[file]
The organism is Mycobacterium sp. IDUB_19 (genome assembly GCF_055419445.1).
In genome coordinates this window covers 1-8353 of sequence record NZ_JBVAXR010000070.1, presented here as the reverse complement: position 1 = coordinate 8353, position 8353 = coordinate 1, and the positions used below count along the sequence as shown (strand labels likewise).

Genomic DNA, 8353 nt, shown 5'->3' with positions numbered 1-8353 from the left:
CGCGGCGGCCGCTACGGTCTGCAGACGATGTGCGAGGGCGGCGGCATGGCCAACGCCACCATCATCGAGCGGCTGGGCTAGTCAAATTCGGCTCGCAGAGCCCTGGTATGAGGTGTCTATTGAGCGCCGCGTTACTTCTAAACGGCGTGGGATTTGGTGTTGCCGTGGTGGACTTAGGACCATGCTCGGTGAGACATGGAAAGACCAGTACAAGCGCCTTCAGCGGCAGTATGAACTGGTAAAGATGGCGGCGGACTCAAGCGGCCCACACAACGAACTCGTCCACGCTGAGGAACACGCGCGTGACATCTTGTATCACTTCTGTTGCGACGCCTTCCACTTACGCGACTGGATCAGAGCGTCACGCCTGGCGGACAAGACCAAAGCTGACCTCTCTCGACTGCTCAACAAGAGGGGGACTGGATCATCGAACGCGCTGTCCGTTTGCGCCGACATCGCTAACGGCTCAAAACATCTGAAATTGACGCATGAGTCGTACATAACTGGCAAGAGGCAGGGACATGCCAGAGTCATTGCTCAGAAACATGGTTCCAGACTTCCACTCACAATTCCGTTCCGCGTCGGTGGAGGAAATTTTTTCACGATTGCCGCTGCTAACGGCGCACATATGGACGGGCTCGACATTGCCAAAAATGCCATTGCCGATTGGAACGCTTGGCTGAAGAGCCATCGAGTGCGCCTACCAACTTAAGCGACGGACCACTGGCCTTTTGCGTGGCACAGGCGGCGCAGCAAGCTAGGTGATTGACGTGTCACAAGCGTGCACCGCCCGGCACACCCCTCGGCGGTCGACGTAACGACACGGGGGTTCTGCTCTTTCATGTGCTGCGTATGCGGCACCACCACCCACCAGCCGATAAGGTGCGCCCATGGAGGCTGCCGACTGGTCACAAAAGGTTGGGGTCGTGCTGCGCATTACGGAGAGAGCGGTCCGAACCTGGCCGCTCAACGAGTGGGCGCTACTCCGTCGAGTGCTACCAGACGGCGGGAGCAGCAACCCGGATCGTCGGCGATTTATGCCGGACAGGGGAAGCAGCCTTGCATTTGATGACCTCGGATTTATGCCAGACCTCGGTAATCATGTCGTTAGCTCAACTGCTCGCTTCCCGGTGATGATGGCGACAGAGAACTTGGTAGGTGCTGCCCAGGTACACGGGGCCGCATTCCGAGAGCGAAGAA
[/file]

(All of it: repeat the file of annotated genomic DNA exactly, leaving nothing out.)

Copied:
The organism is Mycobacterium sp. IDUB_19 (genome assembly GCF_055419445.1).
In genome coordinates this window covers 1-8353 of sequence record NZ_JBVAXR010000070.1, presented here as the reverse complement: position 1 = coordinate 8353, position 8353 = coordinate 1, and the positions used below count along the sequence as shown (strand labels likewise).

Genomic DNA, 8353 nt, shown 5'->3' with positions numbered 1-8353 from the left:
CGCGGCGGCCGCTACGGTCTGCAGACGATGTGCGAGGGCGGCGGCATGGCCAACGCCACCATCATCGAGCGGCTGGGCTAGTCAAATTCGGCTCGCAGAGCCCTGGTATGAGGTGTCTATTGAGCGCCGCGTTACTTCTAAACGGCGTGGGATTTGGTGTTGCCGTGGTGGACTTAGGACCATGCTCGGTGAGACATGGAAAGACCAGTACAAGCGCCTTCAGCGGCAGTATGAACTGGTAAAGATGGCGGCGGACTCAAGCGGCCCACACAACGAACTCGTCCACGCTGAGGAACACGCGCGTGACATCTTGTATCACTTCTGTTGCGACGCCTTCCACTTACGCGACTGGATCAGAGCGTCACGCCTGGCGGACAAGACCAAAGCTGACCTCTCTCGACTGCTCAACAAGAGGGGGACTGGATCATCGAACGCGCTGTCCGTTTGCGCCGACATCGCTAACGGCTCAAAACATCTGAAATTGACGCATGAGTCGTACATAACTGGCAAGAGGCAGGGACATGCCAGAGTCATTGCTCAGAAACATGGTTCCAGACTTCCACTCACAATTCCGTTCCGCGTCGGTGGAGGAAATTTTTTCACGATTGCCGCTGCTAACGGCGCACATATGGACGGGCTCGACATTGCCAAAAATGCCATTGCCGATTGGAACGCTTGGCTGAAGAGCCATCGAGTGCGCCTACCAACTTAAGCGACGGACCACTGGCCTTTTGCGTGGCACAGGCGGCGCAGCAAGCTAGGTGATTGACGTGTCACAAGCGTGCACCGCCCGGCACACCCCTCGGCGGTCGACGTAACGACACGGGGGTTCTGCTCTTTCATGTGCTGCGTATGCGGCACCACCACCCACCAGCCGATAAGGTGCGCCCATGGAGGCTGCCGACTGGTCACAAAAGGTTGGGGTCGTGCTGCGCATTACGGAGAGAGCGGTCCGAACCTGGCCGCTCAACGAGTGGGCGCTACTCCGTCGAGTGCTACCAGACGGCGGGAGCAGCAACCCGGATCGTCGGCGATTTATGCCGGACAGGGGAAGCAGCCTTGCATTTGATGACCTCGGATTTATGCCAGACCTCGGTAATCATGTCGTTAGCTCAACTGCTCGCTTCCCGGTGATGATGGCGACAGAGAACTTGGTAGGTGCTGCCCAGGTACACGGGGCCGCATTCCGAGAGCGAAGAA